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Hager v. Southern Pacific Co.

Supreme Court of California
May 18, 1893
98 Cal. 309 (Cal. 1893)


         Department One

         Hearing In Bank Denied.

         Appeal from a judgment of the Superior Court of Alameda County.


         D. L. Smoot, for Appellant.

          A. A. Moore, and James C. Martin, for Respondent.

         JUDGES: Garoutte, J. Harrison, J., and Paterson, J., concurred.


          GAROUTTE, Judge

         This is an action to recover damages for injuries to property (horses and harness) resulting from a collision with a train of cars at a railroad crossing in the city of Oakland. A nonsuit was ordered by the trial court and the plaintiff has appealed.

         The accident occurred in the settled portion of the city. The train was going at the rate of thirty or thirty-five miles an hour, and the engineer was neither ringing the bell nor blowing the whistle, as required by the statute. The team injured consisted of six horses attached to a band wagon containing sixteen men. The train was a regular train and known to be due at that point by the driver of the horses at about the time of the injury. The view of the track towards the point from which the train was approaching was obstructed until the driver arrived within about forty feet of the crossing, when he would be able to see an approaching train for a distance of two hundred and fifty yards. The bill of exceptions contains further recitals of the evidence as follows: "The driver approached Short Street crossing at a jog trot, and without stopping or checking the speed of the team, and before the crossing was reached by the train one or two of the passengers jumped from the wagon, while it was in motion, because nervous about riding over railroad tracks. The driver of the team did not check the speed of his team and listen for approaching trains before driving upon the crossing, although he knew the train was due about that time, and although he knew that by reason of the intervening houses he could not see the approaching train until his team would be within a few feet of the crossing. Yet he drove on at the jog trot at which he had been previously driving, without stopping, or checking his speed, or lessening the noise of his team, or adopting any precaution, or making any effort to listen for the approaching train while his vision was obstructed, or observing the precaution of looking after reaching a point where his vision was unobstructed."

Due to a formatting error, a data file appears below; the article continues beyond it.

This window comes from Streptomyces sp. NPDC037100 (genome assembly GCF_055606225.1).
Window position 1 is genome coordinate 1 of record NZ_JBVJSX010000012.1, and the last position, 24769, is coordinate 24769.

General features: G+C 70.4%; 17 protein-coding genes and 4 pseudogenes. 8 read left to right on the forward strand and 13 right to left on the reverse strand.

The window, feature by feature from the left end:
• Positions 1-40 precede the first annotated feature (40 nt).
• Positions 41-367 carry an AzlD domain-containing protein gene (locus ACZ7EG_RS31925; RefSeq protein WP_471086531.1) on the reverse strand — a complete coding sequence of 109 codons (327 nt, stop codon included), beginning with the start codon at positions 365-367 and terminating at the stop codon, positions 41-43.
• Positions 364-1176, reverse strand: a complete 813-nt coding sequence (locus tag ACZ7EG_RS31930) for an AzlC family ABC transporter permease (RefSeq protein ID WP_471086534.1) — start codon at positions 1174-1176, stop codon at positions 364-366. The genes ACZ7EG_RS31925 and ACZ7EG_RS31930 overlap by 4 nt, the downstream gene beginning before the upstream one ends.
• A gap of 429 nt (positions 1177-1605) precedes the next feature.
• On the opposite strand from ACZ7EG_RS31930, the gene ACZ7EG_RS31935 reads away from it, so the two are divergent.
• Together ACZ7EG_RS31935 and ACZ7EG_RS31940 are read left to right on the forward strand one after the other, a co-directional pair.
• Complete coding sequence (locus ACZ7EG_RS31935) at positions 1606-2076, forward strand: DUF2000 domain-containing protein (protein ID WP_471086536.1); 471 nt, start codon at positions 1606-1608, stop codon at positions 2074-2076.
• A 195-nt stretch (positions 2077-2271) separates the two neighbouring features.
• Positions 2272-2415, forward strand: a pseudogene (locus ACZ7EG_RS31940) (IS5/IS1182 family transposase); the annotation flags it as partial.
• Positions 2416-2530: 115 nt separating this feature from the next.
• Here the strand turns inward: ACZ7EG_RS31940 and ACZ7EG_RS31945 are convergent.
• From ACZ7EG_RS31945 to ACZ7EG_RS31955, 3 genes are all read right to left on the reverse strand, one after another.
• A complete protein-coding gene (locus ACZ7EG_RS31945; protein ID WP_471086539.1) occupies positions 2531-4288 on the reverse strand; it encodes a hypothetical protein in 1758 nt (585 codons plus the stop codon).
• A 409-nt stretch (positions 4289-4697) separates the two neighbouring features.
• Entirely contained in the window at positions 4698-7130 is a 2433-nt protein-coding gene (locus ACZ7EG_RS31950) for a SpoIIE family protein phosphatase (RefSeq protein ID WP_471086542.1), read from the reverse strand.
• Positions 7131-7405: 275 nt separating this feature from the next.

No comment by the court upon this state of facts is demanded. The conduct of the driver indicates a degree of negligence closely allied to recklessness. His negligence would have been but one degree more culpable if he had driven his team upon the track and there awaited the coming train and the inevitable collision. The conduct of both plaintiff and defendant clearly indicates an absence of the exercise of the most ordinary care, and under those circumstances the defendant is not liable, unless the acts which resulted in the injury were wilfully and deliberately done, and the evidence does not go to that extent. This is the established doctrine, and is supported in this state by an unbroken line of authority.          We are satisfied with the construction of section 486 of the Civil Code announced in Meeks v. Southern Pacific R. R. Co ., 52 Cal. 604; also that the offer of evidence that subsequent to the accident the defendant placed an automatic bell at the crossing where the collision occurred, was properly rejected. (Sappenfield v. Main St. R. R. Co ., 91 Cal. 61.)

         For the foregoing reasons let the judgment be affirmed.

Summaries of

Hager v. Southern Pacific Co.

Supreme Court of California
May 18, 1893
98 Cal. 309 (Cal. 1893)
Case details for

Hager v. Southern Pacific Co.

Case Details

Full title:LEWIS N. HAGER, Appellant, v. SOUTHERN, PACIFIC COMPANY, Respondent

Court:Supreme Court of California

Date published: May 18, 1893


98 Cal. 309 (Cal. 1893)
33 P. 119

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